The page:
and recent genetic and clinical data implicates a role for purines/purinergic signaling in autism 
. In addition, abnormalities of brain white matter are commonly observed in diffusion tensor imaging-based neuroradiological studies of autism 
and abnormalities of cerebellar white matter have been associated with repetitive behaviors in autistic individuals 
. Determination of the pathophysiology and clinical meanings of these associations will be important next steps.
Validation of Gene Expression Microarray Data
Quantitative RT-PCR was used to validate the results of the microarray gene expression analyses (Figure S3
). We selected candidates based on strong effect size on the gene expression microarray analyses or biological plausibility based on published data. The results of all 5 statistically significant differentially expressed transcripts by RT-PCR were concordant with microarray data, confirming the validity of transcriptomic analysis by a gene microarray approach.
Brain Whole Genome Methylation Analysis
To explore a possible epigenetic basis of the gene expression findings, we obtained high quality methylation data for 9 pairs of age- and gender-matched cerebella and 8 pairs of BA19 cortex and analyzed >27,000 probes for differential methylation at individual CpG dinucleotides enriched in promoter regions of genes. Correspondence analysis indicated that region and age were the major sources of variability in the data () and, after controlling for these covariates, there were no significantly differentially methylated genes in either autistic cerebellar or BA19 cortex (data not shown). We also examined the genomic proportion of methylated loci in cerebellar and BA19 cortex. There was no significant difference between autism cases and controls within each region, but there was a statistically significant difference of the proportion of global DNA methylation between cerebellar and BA19 cortex, consistent with previous analyses of normal brain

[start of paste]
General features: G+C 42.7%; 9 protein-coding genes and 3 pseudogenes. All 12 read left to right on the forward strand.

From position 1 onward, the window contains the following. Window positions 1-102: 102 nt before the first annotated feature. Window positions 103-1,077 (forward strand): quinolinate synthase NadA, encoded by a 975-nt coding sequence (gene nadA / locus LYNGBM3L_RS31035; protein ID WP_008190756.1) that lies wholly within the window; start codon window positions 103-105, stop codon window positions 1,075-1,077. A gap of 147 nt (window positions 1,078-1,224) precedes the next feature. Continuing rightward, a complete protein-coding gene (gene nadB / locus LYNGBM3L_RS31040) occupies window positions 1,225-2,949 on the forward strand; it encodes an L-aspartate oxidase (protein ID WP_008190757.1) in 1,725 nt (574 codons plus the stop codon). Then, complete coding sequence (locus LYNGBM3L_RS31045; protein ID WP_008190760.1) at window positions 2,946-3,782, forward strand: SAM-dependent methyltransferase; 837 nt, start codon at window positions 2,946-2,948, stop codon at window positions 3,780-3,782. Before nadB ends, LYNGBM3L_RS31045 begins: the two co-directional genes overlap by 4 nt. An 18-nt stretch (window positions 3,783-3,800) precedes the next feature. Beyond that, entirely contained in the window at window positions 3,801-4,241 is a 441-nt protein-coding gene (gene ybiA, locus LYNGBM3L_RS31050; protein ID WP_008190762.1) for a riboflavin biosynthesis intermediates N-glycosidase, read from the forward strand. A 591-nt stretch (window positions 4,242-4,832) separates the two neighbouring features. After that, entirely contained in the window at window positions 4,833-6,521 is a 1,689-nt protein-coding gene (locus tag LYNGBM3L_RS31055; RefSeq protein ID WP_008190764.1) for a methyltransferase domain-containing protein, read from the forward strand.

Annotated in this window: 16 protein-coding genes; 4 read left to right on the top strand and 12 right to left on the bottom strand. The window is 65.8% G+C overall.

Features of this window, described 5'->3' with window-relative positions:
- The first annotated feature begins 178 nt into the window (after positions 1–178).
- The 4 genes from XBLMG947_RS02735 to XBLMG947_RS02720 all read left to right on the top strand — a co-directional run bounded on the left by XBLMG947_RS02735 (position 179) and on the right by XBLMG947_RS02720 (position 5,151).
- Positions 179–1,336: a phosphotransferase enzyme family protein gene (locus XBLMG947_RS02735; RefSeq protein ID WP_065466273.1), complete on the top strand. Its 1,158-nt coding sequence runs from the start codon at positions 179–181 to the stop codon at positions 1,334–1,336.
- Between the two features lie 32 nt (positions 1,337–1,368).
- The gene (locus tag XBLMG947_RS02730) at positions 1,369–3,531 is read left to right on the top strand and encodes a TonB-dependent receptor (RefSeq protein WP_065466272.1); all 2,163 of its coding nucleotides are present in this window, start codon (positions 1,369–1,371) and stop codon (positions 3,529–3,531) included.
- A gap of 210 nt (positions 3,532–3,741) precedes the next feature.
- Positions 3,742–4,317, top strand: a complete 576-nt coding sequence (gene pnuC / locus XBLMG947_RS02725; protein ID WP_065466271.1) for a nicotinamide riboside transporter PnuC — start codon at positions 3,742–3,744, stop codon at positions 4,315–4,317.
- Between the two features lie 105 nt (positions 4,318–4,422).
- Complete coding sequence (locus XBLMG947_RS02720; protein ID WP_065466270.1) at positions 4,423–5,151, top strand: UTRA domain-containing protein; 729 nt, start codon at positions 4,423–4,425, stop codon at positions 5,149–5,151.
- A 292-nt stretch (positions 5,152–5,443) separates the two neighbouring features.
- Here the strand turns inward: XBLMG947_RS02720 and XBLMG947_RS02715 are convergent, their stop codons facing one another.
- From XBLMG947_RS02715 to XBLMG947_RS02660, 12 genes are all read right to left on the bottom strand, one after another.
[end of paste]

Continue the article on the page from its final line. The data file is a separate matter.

(). We then used WGCNA to analyze the full DNA methylation dataset; there were no modules associated with the autistic phenotype in either cerebellar or BA19 cortex (data not shown).
No differential methylation of genomic DNA was identified between control and autism cerebellar cortex or BA19 cortex.
Methylation Analyses of Candidate Autism Genes
Several investigators previously reported epigenetic alterations in RORA
in lymphoblasts 
, and OXTR
in brain tissue 
from small numbers of individuals with autism. We evaluated each of these genes using the DNA methylation microarray data and did not find differential methylation for any of the multiple probes associated with each of the genes (Table S9
). Although CpG dinucleotides within a particular promoter CpG island are generally correlated with each other and with gene regulation, we could not exclude the possibility that some unmeasured CpG dinucleotides within an island we investigated were differentially methylated. We therefore performed bisulfite pyrosequencing of the most relevant regions of the CpG islands; no differentially methylated CpG dinucleotides were noted in MECP2
(, Figure S4